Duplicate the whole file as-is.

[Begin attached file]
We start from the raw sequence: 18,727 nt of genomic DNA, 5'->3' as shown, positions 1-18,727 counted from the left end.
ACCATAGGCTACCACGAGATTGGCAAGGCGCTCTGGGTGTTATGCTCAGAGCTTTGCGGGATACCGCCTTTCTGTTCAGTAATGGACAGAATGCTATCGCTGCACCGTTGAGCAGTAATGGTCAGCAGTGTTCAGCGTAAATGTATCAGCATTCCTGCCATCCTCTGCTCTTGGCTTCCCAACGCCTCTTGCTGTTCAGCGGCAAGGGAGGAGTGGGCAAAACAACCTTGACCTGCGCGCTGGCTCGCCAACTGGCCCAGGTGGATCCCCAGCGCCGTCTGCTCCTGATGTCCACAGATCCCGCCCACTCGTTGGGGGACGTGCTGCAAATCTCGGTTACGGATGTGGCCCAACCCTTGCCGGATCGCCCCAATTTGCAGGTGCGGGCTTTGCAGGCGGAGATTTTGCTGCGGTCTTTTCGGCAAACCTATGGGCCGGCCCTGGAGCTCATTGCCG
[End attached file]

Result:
We start from the raw sequence: 18,727 nt of genomic DNA, 5'->3' as shown, positions 1-18,727 counted from the left end.
ACCATAGGCTACCACGAGATTGGCAAGGCGCTCTGGGTGTTATGCTCAGAGCTTTGCGGGATACCGCCTTTCTGTTCAGTAATGGACAGAATGCTATCGCTGCACCGTTGAGCAGTAATGGTCAGCAGTGTTCAGCGTAAATGTATCAGCATTCCTGCCATCCTCTGCTCTTGGCTTCCCAACGCCTCTTGCTGTTCAGCGGCAAGGGAGGAGTGGGCAAAACAACCTTGACCTGCGCGCTGGCTCGCCAACTGGCCCAGGTGGATCCCCAGCGCCGTCTGCTCCTGATGTCCACAGATCCCGCCCACTCGTTGGGGGACGTGCTGCAAATCTCGGTTACGGATGTGGCCCAACCCTTGCCGGATCGCCCCAATTTGCAGGTGCGGGCTTTGCAGGCGGAGATTTTGCTGCGGTCTTTTCGGCAAACCTATGGGCCGGCCCTGGAGCTCATTGCCG